Who Framed Roger Rabbit was a go-to film in the late '80s and early '90s, wearing out VCRs all over the world. For every dueling piano between cartoon ducks, there are a lot of adult jokes in Who Framed Roger Rabbit. If you haven’t watched the movie in a while, take a look. Surprisingly, it says a lot about how dirty money worked its way into the civic planning of Los Angeles (like Roman Polanski's Chinatown, but with cartoons). Don't worry about that, though. This list breaks down all of the adult Who Framed Roger Rabbit jokes, from winking innuendo to sophisticated wordplay.
If you know anything about the history of Who Framed Roger Rabbit, dirty jokes are basically the bread and butter of the original author, Gary K. Wolf. His surreal brand of dark humor gave birth to the somewhat watered down style of the film. The finished product isn’t just a textbook example of the hero’s journey, or an intersection of high and low cultures.The adult humor of Who Framed Roger Rabbit includes some of the smartest dumb jokes you’ll ever see or hear, and even if you know about some of the more famous adult bits, there’s no way you caught them all. Thank goodness you have this list to help you find all of the dirty jokes in Who Framed Roger Rabbit.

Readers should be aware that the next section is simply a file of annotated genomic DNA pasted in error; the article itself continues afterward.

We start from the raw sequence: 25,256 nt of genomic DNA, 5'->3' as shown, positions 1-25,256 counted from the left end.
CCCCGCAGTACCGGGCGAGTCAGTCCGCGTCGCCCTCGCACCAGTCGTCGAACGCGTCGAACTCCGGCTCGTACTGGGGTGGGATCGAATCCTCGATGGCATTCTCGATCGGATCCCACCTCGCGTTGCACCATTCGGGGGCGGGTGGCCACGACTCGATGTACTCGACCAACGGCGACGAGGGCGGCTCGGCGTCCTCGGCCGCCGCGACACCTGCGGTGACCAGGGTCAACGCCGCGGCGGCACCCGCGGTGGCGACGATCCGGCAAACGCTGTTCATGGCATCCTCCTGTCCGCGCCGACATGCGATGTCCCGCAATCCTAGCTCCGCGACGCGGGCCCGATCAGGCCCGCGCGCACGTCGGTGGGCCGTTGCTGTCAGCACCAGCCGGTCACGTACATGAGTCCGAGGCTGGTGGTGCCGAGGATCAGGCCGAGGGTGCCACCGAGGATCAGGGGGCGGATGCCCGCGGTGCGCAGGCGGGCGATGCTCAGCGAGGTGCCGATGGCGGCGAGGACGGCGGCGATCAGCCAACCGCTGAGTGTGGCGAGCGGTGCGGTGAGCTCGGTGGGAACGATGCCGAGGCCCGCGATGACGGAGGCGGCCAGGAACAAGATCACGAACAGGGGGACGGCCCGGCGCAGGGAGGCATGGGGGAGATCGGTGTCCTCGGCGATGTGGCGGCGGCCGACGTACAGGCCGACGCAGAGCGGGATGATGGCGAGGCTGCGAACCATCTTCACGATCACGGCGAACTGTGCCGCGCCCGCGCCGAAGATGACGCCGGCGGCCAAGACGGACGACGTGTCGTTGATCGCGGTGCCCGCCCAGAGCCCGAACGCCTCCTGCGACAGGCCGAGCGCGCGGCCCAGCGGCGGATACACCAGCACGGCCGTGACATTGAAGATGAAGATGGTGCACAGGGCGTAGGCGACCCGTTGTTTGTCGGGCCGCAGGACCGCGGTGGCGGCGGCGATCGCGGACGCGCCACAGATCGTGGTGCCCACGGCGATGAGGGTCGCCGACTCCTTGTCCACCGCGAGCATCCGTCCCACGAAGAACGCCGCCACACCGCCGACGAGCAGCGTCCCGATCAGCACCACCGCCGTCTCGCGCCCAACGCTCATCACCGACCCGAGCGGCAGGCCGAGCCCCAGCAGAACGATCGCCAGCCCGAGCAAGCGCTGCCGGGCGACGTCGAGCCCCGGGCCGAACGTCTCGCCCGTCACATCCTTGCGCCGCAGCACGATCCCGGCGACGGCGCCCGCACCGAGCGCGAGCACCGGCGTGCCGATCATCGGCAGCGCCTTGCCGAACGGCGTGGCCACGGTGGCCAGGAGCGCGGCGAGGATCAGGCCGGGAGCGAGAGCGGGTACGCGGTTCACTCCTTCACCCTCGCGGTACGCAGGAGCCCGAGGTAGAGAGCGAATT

The men's room wall that is. In an out-of-order men's room in Toon Town, there's a message to the gents that reads, "For a good time call Allyson 'Wonderland.' The best is yet to be." There's a lot to break down in to sentences, but Allyson Wonderland is obviously meant to be Alice in Wonderland, and "The best is yet to be" is simply a cleaned up version of "The best is yet to come" and if you don't get that, then go ask your mother.